We do occasionally see some concentration drops across Freiermuth’s film as he hears footsteps. While he never dropped a red zone target during his time at Penn State via Pro Football Focus, he does need to be more consistent at snatching the ball with his hands and securing the ball through the process of the catch. Great example here as Freiermuth breaks to the outside to the left sideline and rounds off his route considerably, giving the defender more time to react and contest the pass which Freiermuth fails to bring in. He tries to body catch the ball with the hit being low, but should have used his hands more to secure the grab with contact imminent.


However, later in the same game, Freiermuth hauls in nearly the same grab he dropped earlier on the same route concept. Again, I would like to see him leverage his route better on top of the defender or get a cleaner cut to the outside, but he still manages to bring in the ball falling to the turf.


Now Freiermuth’s film wasn’t heavily littered with these above the rim, jump ball catches that we like to associate with contested catch situations. His size, height and strong hands do prove to be a great asset, though, in the red zone when targeted down there. On this play against Michigan last year, we see Freiermuth line up in the slot on the right side of the formation. He runs the wheel route to the sideline, getting a step on current Washington Football Team LB Khaleke Hudson and bringing in the catch over the shoulder in the back of the end zone. This play shows good concentration of the football in the air and the ability to reel in the catch in-stride for the score.


Now here are a couple clips of a pro comparison I like to use for Freiermuth: New Patriots TE Hunter Henry. As you can see above, both players have nearly identical measurables. Henry has slightly longer arms but Freiermuth wins in the hand size. Both players are considered good yet not great athletes for the position. Both use leverage and their size to win over the middle. We see a similar diving catch made by Henry here as we have seen by Freiermuth in the clips above, running the scramble drill and coming down with the catch with the defender on top of him.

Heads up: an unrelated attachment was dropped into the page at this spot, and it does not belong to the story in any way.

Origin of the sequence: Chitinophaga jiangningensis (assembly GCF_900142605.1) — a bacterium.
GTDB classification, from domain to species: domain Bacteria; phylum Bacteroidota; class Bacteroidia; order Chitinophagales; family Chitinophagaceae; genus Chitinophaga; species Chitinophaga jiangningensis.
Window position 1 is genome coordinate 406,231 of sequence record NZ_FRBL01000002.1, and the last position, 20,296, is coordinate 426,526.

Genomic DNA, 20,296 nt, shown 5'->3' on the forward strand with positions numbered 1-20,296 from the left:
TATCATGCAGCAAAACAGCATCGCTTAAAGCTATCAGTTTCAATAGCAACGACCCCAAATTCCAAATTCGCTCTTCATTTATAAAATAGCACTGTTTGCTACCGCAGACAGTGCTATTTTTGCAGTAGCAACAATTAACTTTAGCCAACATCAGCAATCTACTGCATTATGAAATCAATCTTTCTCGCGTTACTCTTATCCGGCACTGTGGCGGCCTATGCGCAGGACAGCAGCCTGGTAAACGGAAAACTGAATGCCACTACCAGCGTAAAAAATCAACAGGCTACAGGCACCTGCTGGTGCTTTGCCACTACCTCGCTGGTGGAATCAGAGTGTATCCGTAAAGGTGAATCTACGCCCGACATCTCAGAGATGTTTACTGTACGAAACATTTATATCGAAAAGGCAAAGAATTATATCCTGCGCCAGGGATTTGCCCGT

This play shows Henry using his size as an asset to push the defender back when getting into his chest, then breaking back inside to create separation like Freiermuth did on a couple clips above. Now Henry does a better job separating out of his break than Freiermuth does, getting a couple yards of separation when breaking inside. Should Freiermuth improve this facet of his game and show more explosiveness coming out of his routes, it will only help his abilities as a chain-mover over the middle as Henry has become in the league.


Now I have Heath Miller listed above not to compare him directly to Pat Freiermuth, but rather what Freiermuth’s role likely will be in the receiving game in Pittsburgh. He has a ways to go to become the blocker Miller was. As a receiver, I do see similar skill sets. Both players have similar body types and are not the athletes to run away from coverage consistently. Miller won by finding the soft spots in zone coverage and using his body to create leverage on his routes much like Freiermuth does. Now Freiermuth needs to get stronger and savvier out of his breaks. But he plays a similar game to Miller as the “throwback” style TE the Steelers have stated that they are looking for that can win over the middle.


Miller came up with a lot of big-time grabs while being willing to take the hits over his career in black and gold. The jury is out yet on Freiermuth. But given what he has showcased in college and the skill set and measurables he brings to the pro game, I can see him filling that role Miller and Henry provide as a gladiator over the middle that can move the chains.

Games Watched: at Nebraska (2020), vs. Maryland (2020), at Ohio State (2019)

To Top
error: Alert: Content is protected !!